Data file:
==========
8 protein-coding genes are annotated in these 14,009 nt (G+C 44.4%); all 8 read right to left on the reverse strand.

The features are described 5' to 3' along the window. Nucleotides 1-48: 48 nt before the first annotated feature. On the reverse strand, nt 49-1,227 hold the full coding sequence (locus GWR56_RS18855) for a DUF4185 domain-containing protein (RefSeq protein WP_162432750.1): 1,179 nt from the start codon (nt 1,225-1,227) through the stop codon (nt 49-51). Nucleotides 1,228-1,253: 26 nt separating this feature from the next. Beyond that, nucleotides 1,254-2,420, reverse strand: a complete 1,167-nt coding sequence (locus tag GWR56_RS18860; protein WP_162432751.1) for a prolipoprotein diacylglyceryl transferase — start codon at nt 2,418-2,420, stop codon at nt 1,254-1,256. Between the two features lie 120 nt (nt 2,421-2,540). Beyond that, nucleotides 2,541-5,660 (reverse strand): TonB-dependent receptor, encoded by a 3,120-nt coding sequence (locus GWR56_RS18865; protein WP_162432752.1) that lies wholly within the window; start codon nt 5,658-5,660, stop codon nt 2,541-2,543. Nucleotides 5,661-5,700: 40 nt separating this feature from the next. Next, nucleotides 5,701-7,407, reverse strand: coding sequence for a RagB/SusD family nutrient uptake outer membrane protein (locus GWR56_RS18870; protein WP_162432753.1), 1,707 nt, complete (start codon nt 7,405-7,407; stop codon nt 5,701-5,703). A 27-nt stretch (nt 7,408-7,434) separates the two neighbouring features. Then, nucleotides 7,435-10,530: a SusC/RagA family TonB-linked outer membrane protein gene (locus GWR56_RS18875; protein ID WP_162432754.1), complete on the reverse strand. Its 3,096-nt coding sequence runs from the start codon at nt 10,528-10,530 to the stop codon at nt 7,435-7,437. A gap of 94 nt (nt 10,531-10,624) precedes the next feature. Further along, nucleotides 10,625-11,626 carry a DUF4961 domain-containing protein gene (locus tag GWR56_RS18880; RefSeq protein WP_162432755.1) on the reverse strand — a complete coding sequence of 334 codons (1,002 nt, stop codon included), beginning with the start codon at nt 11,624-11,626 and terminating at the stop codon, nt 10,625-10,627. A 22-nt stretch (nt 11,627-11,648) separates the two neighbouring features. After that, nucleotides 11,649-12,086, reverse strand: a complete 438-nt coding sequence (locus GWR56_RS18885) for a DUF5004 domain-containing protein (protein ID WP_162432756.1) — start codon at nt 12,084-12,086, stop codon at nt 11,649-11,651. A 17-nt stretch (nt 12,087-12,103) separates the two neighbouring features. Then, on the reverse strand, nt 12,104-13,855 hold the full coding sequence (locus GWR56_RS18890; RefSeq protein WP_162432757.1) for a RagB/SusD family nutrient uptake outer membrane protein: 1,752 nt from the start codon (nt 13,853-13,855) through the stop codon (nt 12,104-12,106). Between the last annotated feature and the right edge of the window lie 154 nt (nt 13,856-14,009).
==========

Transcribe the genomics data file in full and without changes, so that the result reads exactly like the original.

8 protein-coding genes are annotated in these 14,009 nt (G+C 44.4%); all 8 read right to left on the reverse strand.

The features are described 5' to 3' along the window. Nucleotides 1-48: 48 nt before the first annotated feature. On the reverse strand, nt 49-1,227 hold the full coding sequence (locus GWR56_RS18855) for a DUF4185 domain-containing protein (RefSeq protein WP_162432750.1): 1,179 nt from the start codon (nt 1,225-1,227) through the stop codon (nt 49-51). Nucleotides 1,228-1,253: 26 nt separating this feature from the next. Beyond that, nucleotides 1,254-2,420, reverse strand: a complete 1,167-nt coding sequence (locus tag GWR56_RS18860; protein WP_162432751.1) for a prolipoprotein diacylglyceryl transferase — start codon at nt 2,418-2,420, stop codon at nt 1,254-1,256. Between the two features lie 120 nt (nt 2,421-2,540). Beyond that, nucleotides 2,541-5,660 (reverse strand): TonB-dependent receptor, encoded by a 3,120-nt coding sequence (locus GWR56_RS18865; protein WP_162432752.1) that lies wholly within the window; start codon nt 5,658-5,660, stop codon nt 2,541-2,543. Nucleotides 5,661-5,700: 40 nt separating this feature from the next. Next, nucleotides 5,701-7,407, reverse strand: coding sequence for a RagB/SusD family nutrient uptake outer membrane protein (locus GWR56_RS18870; protein WP_162432753.1), 1,707 nt, complete (start codon nt 7,405-7,407; stop codon nt 5,701-5,703). A 27-nt stretch (nt 7,408-7,434) separates the two neighbouring features. Then, nucleotides 7,435-10,530: a SusC/RagA family TonB-linked outer membrane protein gene (locus GWR56_RS18875; protein ID WP_162432754.1), complete on the reverse strand. Its 3,096-nt coding sequence runs from the start codon at nt 10,528-10,530 to the stop codon at nt 7,435-7,437. A gap of 94 nt (nt 10,531-10,624) precedes the next feature. Further along, nucleotides 10,625-11,626 carry a DUF4961 domain-containing protein gene (locus tag GWR56_RS18880; RefSeq protein WP_162432755.1) on the reverse strand — a complete coding sequence of 334 codons (1,002 nt, stop codon included), beginning with the start codon at nt 11,624-11,626 and terminating at the stop codon, nt 10,625-10,627. A 22-nt stretch (nt 11,627-11,648) separates the two neighbouring features. After that, nucleotides 11,649-12,086, reverse strand: a complete 438-nt coding sequence (locus GWR56_RS18885) for a DUF5004 domain-containing protein (protein ID WP_162432756.1) — start codon at nt 12,084-12,086, stop codon at nt 11,649-11,651. A 17-nt stretch (nt 12,087-12,103) separates the two neighbouring features. Then, on the reverse strand, nt 12,104-13,855 hold the full coding sequence (locus GWR56_RS18890; RefSeq protein WP_162432757.1) for a RagB/SusD family nutrient uptake outer membrane protein: 1,752 nt from the start codon (nt 13,853-13,855) through the stop codon (nt 12,104-12,106). Between the last annotated feature and the right edge of the window lie 154 nt (nt 13,856-14,009).